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Adolescence is the bridge from childhood to adulthood, a time when peers become increasingly important sources of support and influence.

Parents are still important. Teens with close relationships with their parents don’t experiment as much with drugs and risky sexual behaviors. Both peers and parents play important roles in identity formation, which is one of the most important developmental tasks for young people. Identity formation in the teen years includes ethnic and cultural identity, gender identity, sexual identity, and health, body image, and learning to handle adult responsibilities. These years are critical for a young person’s character and moral development.

Adolescent development

Adolescence is a time of rapid change and many challenges as young people transition from childhood to adulthood. It can seem like teens have one foot in childhood and one in adulthood as they navigate the changes in their bodies and minds.

Some of the normal changes going on for teens:

  • With the onset of puberty, preteens and teenagers experience rapid growth and changes in their bodies, develop sexually, and become increasingly aware of their body image
  • Teens develop their own morals, values, and self-direction; they test limits and “try on” different points of view; they develop a conscience
  • Social skills continue to develop and include romantic relationships
  • Teens have an increased awareness of self, which can include feeling self-conscious and fluctuating high or low self-esteem
  • Teens continue to develop cognitively, with increased capacity for problem solving, decision making, and abstract thinking; however, their thinking is still more impulsive than adults; for example, the mere presence of peers can encourage them to engage in risky behavior

Common misconceptions

Talking about sex and sex education gives teens ideas and leads them to experiment with sex.
Research has found that teens who do not have access to complete sexual and reproductive health information are just as likely to be sexually active as those who do. However, they are less likely to practice safe sex that will protect them from unintended pregnancies and sexually transmitted diseases. On the other hand, teens whose parents talked with them about sex are more likely to delay becoming sexually active and more likely to practice safe sex when they do become sexually active.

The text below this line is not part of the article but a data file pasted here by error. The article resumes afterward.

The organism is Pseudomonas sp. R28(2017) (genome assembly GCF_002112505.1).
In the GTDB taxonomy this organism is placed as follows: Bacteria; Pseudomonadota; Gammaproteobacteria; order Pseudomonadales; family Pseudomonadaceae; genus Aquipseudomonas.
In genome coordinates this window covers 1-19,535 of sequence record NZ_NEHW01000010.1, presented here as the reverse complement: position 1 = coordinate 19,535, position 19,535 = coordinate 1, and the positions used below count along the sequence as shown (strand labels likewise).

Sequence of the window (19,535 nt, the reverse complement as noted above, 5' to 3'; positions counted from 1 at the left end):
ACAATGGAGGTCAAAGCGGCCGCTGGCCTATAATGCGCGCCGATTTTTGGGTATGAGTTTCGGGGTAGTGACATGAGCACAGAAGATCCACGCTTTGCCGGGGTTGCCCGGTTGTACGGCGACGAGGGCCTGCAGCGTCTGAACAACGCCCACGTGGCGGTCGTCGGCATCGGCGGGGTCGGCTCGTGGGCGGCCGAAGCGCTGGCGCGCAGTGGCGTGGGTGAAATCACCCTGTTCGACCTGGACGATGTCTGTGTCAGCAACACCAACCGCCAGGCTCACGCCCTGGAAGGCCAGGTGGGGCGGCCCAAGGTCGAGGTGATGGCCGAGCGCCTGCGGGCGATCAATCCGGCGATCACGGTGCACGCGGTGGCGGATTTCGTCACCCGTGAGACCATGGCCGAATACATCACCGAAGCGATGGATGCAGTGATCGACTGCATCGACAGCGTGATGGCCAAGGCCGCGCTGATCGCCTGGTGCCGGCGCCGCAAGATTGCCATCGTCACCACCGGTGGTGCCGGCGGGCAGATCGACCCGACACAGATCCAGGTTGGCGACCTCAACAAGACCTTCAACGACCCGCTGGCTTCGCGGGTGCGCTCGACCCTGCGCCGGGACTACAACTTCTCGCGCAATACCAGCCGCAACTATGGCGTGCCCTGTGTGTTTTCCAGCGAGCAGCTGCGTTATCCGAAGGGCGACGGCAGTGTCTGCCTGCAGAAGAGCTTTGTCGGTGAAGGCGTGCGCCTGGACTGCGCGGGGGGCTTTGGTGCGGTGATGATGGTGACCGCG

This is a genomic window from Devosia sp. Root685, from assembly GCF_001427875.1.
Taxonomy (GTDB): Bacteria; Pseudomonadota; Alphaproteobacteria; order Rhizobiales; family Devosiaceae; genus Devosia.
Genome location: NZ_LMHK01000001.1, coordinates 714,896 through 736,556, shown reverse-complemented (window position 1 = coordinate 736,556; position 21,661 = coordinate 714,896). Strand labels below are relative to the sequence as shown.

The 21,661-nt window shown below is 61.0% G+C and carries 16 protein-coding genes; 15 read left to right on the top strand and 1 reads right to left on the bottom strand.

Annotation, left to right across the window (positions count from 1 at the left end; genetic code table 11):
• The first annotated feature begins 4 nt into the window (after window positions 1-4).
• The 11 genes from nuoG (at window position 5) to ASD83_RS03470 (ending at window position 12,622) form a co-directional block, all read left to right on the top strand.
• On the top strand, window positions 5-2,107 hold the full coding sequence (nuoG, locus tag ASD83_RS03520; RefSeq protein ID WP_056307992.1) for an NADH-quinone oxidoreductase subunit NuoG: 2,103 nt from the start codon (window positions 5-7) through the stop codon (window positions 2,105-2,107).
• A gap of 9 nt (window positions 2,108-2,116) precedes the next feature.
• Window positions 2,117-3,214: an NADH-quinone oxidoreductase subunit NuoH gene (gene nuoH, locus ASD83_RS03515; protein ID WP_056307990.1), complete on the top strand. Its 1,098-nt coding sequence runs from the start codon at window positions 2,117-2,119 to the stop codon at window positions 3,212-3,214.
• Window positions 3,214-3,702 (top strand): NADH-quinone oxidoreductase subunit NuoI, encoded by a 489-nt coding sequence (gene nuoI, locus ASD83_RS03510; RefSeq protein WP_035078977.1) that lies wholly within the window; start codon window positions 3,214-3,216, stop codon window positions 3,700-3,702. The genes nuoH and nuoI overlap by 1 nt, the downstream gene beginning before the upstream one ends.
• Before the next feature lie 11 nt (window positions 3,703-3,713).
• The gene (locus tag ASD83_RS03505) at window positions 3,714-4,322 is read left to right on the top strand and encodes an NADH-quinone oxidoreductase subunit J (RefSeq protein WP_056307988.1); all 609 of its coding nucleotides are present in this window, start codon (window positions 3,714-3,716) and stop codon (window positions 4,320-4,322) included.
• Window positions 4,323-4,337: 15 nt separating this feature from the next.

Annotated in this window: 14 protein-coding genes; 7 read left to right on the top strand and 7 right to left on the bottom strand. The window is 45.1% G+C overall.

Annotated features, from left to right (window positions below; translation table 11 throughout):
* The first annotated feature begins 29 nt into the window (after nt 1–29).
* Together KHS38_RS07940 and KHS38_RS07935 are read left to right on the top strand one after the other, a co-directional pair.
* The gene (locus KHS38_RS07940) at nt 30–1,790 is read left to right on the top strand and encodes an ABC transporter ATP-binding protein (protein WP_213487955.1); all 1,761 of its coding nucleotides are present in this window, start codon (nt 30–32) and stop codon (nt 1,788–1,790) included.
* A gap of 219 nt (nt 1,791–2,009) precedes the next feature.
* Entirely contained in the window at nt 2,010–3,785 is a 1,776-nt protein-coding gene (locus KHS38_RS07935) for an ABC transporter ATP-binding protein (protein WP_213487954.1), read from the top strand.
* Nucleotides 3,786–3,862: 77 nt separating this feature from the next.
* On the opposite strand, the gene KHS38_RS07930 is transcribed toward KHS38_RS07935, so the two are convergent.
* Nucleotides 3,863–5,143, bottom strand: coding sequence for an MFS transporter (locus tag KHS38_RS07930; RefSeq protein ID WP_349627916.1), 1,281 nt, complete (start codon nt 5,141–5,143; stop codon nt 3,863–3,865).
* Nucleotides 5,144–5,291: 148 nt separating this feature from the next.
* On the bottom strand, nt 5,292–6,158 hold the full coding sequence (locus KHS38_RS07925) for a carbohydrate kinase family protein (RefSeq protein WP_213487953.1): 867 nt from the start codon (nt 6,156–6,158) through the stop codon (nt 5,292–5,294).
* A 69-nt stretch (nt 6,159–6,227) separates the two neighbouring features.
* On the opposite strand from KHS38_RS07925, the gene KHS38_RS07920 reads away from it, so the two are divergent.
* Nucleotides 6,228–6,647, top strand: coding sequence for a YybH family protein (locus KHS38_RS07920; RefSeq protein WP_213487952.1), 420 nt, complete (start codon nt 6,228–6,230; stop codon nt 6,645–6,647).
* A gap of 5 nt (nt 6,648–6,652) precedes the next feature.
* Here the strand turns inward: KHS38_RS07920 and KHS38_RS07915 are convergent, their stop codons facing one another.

Abstinence-only education and purity pledges help ensure that teens delay sexual activity.
There is no evidence that abstinence-only education delays teen sexual activity. One study found that teens who pledge to wait for marriage are just as likely to have premarital sex as teens who don’t, but they are less likely to practice safe sex when they do become sexually active. Moreover, abstinence-only educated teens are less likely to get treated for sexually transmitted diseases.

Everyone’s doing it.
Teens often overestimate how many of their peers are sexually experienced. This can make them feel pressured to become sexually active themselves.

More teens are having sex, at a younger age, and more are practicing oral sex.
The trend is that teenagers are waiting longer to have sex. Recent research that studied teens’ sexual practices found that they are not substituting oral sex for intercourse, and are not usually having oral sex with multiple partners.

Teen pregnancy rates are going down because of an emphasis on abstinence.
After a 38% decline in teen pregnancy rates from 1990 to 2004, recent research shows that the rate started increasing again in 2006. Even after the period of decline, the teen pregnancy rates in the United States remain much higher than in other developed countries.

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